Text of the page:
The Kinks song ‘Waterloo Sunset’ is an archetypal British classic. A number that instantly transports you down by the Thames in the middle of summer, ahead of an evening of whatever your version of utopia is lined up ahead. The song’s magic has never floundered, and this version from 2003 with Ray Davies being joined by no-other than David Bowie in New York for a collective eulogy to their hometown being nothing short of perfection.
The Kinks are a band that is, in many ways, underappreciated despite having played an essential role in reshaping the landscape of popular music. Whether you love, hate or have never heard of them, The Kinks remain one of the most influential bands of the ’60s and ’70s. Their ear for a tune and pop sensibilities always made their songwriting emanate more so than their counterparts. Ray Davies, being dubbed as ‘The Godfather of Britpop’, doesn’t quite do the great man justice with his level of influence transcending that one sub-genre. His lyricism remains a source of inspiration for many, including Bowie, who covered ‘Waterloo Sunset’ on his 2003 record, Reality.
“Originally I wanted to call it Liverpool Sunset,” Davies reveals to Classic Rock. “I loved Liverpool and Merseybeat. But you know what they say as advice for writers – write about what you know. I knew London better than I knew Liverpool. So I changed it.”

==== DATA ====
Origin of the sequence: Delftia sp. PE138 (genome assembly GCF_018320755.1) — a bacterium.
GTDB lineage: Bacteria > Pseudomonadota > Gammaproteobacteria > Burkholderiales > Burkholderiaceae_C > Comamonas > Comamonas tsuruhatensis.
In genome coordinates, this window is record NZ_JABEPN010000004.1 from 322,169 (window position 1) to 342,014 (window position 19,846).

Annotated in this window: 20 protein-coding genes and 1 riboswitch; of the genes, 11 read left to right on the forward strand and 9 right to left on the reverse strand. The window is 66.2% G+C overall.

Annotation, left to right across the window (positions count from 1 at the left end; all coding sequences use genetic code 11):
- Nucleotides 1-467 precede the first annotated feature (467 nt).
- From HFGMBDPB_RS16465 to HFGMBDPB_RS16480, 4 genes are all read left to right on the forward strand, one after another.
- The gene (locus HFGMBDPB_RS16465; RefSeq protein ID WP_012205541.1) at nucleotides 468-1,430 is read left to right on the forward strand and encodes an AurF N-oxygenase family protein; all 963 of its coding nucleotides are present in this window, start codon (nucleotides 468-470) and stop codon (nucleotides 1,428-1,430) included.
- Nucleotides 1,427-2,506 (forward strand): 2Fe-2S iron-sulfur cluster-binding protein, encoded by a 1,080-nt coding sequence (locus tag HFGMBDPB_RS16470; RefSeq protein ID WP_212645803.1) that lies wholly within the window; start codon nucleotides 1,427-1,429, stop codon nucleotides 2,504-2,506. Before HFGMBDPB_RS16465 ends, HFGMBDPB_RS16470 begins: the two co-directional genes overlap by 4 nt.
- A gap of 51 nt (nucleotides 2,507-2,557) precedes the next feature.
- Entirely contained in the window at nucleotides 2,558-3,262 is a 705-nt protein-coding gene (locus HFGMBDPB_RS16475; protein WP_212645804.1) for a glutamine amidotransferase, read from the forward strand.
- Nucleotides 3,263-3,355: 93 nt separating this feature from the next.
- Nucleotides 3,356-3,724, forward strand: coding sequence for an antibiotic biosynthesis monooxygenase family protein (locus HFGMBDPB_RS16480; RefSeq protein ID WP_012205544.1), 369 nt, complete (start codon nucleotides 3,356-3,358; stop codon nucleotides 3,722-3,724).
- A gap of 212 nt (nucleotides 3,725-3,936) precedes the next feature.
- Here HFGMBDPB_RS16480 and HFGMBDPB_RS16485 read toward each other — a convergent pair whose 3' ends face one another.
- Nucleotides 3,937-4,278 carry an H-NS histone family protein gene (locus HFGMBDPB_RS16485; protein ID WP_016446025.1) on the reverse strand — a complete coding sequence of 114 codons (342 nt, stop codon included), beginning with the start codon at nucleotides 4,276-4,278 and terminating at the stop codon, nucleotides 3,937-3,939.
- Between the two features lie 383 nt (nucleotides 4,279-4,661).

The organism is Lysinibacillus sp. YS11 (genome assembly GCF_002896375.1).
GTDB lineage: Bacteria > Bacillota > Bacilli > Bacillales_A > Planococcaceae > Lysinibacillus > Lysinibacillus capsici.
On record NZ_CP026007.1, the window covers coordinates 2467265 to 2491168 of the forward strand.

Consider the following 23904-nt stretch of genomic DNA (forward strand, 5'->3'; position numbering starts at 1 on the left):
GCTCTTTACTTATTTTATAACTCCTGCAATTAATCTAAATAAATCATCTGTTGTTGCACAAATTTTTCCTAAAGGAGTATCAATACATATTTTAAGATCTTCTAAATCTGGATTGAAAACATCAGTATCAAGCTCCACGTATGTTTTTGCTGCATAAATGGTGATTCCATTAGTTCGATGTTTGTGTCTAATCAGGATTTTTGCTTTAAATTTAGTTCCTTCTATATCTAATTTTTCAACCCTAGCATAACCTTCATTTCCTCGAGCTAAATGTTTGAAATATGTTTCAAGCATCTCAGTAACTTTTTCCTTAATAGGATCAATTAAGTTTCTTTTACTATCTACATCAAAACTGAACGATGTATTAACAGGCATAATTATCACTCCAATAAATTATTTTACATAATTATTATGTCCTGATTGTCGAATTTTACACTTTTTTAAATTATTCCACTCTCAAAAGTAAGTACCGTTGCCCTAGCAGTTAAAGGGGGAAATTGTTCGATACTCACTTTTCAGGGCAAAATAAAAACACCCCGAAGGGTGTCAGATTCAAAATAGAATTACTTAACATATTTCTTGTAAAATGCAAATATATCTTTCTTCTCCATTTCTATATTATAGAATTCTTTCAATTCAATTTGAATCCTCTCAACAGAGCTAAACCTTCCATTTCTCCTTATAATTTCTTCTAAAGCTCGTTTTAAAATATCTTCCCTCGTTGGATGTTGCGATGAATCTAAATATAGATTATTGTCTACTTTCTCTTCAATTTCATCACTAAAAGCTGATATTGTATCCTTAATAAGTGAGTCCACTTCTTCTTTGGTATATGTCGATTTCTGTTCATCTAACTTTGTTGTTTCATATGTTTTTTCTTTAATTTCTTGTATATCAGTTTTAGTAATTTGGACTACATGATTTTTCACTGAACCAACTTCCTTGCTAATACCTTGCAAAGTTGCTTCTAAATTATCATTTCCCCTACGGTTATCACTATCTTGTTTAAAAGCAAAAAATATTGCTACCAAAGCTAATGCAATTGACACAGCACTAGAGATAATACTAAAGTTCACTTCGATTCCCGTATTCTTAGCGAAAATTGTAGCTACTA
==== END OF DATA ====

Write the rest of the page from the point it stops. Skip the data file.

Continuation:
“Waterloo was a pivotal place in my life,” he continues. “And I saw several Waterloo sunsets. I was in St Thomas’ Hospital there when I was really ill as a child, and I looked out on the Thames. Later I used to go past the station when I went to art college on the train. And I met my first girlfriend, who became my first wife, along the Embankment at Waterloo.”
“As soon as I sang ‘Terry and Julie’,” Davies remembered, “It seemed that they didn’t need description.” Lines like this made it a track that resonated universally; everybody knows a Terry and Julie, everybody has their version of a Waterloo sunset engrained on their mind, which derives from the beauty of Davies’ deliberate ambiguity.
This lyrical facet of ‘Waterloo Sunset’ has made it an appealing cover, and a plethora of greats such as Peter Gabriel, Suede and Damon Albarn have performed it, but Bowie’s take on the track captures the desired essence of The Kinks’ classic.
Davies added, “With records, I like to let the listener do some work and conjure up some images in their own way. If everybody could draw a picture of Terry and Julie, they’d all draw a different picture, according to people they knew.”
When these two titans of London’s musical history collided on February 28th, 2003, at Carnegie Hall in New York to aid the Tibet House Benefit, it was a special moment that remains an utter joy from start-to-finish. There’s a natural chemistry between the two who bounce off each other exuberantly.
This performance showcases how immeasurable the impact The Kinks have had on music, and this duet from their leader with Bowie is a delight that will warm the cockles in your heart. Although The Kinks never quite sold out stadiums like The Stones or caused Kinksmania, they remain one of the most important British bands who deserve every inch of the love they get.